Achieving UNICEF's TPP using Human Centred Design
In August 2019, UNICEF published a Target Product Profile (TPP) to outline the current demand, opportunity, and user requirements for an easy to use, rapid, bacterial testing system for drinking water.
For the past year, we've been working on refining the design of the WaterScope system to make it as simple, robust and rapid as possible so that it aligns with requirements detailed in the TPP. To achieve this development, we were awarded an Innovate UK/GCRF grant. The development is being completed in two phases, each using human-centred design methodology to ensure the system maintains the scientific integrity of lab-based tests, but can be used by anyone in the field, regardless of skillset or resource.
During the first phase, we built nine testing systems and 180 disposable cartridges at our workshop at the University of Cambridge. In collaboration with The Technology Partnership we completed an ideation workshop to see if the test could be used by water-testing experts. Pain points, moments of confusion, feedback, and issues were used to further design our system in preparation for the second phase. In the coming months, we will work with the Centre for Global Equality (CGE) to conduct field tests with our partners i4Water (South Africa), STIClab (Tanzania), and the Blue Nile Centre (Ethiopia).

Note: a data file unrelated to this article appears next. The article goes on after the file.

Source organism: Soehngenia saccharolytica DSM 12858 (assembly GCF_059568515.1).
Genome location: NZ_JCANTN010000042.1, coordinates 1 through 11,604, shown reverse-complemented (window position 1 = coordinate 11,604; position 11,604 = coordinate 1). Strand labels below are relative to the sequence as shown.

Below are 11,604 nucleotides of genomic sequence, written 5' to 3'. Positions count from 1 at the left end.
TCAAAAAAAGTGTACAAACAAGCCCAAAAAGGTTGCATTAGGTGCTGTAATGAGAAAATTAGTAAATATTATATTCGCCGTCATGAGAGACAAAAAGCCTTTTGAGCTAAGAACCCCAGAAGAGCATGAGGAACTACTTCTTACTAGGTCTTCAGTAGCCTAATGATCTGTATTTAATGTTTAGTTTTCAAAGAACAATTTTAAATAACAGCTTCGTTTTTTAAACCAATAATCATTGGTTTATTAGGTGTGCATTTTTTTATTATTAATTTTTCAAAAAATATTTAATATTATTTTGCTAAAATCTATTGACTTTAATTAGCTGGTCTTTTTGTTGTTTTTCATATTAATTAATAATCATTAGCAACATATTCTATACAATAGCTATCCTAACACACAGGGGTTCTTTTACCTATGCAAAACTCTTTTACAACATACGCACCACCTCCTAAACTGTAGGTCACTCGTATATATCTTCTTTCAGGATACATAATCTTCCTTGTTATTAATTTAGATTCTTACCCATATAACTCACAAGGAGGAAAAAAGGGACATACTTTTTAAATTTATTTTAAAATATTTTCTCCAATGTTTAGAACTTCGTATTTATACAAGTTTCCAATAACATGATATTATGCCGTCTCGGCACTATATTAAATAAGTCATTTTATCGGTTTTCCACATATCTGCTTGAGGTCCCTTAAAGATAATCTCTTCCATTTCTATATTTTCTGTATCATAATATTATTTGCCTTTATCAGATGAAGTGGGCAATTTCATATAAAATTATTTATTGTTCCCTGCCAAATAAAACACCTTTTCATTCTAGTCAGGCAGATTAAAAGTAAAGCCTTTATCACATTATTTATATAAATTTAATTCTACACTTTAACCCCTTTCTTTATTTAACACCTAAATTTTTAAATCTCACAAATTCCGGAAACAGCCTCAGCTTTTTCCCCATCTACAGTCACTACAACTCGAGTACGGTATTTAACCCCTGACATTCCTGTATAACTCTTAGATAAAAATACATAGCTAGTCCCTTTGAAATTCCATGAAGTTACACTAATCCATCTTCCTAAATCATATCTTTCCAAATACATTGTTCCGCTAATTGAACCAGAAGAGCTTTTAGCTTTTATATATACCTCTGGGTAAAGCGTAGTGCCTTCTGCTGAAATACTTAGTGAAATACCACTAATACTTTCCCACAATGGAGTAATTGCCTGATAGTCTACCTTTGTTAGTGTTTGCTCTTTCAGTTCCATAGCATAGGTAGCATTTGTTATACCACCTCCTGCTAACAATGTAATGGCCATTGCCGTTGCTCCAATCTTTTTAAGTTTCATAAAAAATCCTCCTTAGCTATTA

Using this approach, our system has the potential to empower community stakeholders, as well as enable increased testing, communication, education, and ultimately better water quality for those that need it most. This project is key to developing our scalability, ensuring the system is fit for purpose and improving our networks so that we can extend our reach and benefit more communities. It also represents a vital step on our journey to becoming financially sustainable so that we no longer rely on grant funding to deliver our project.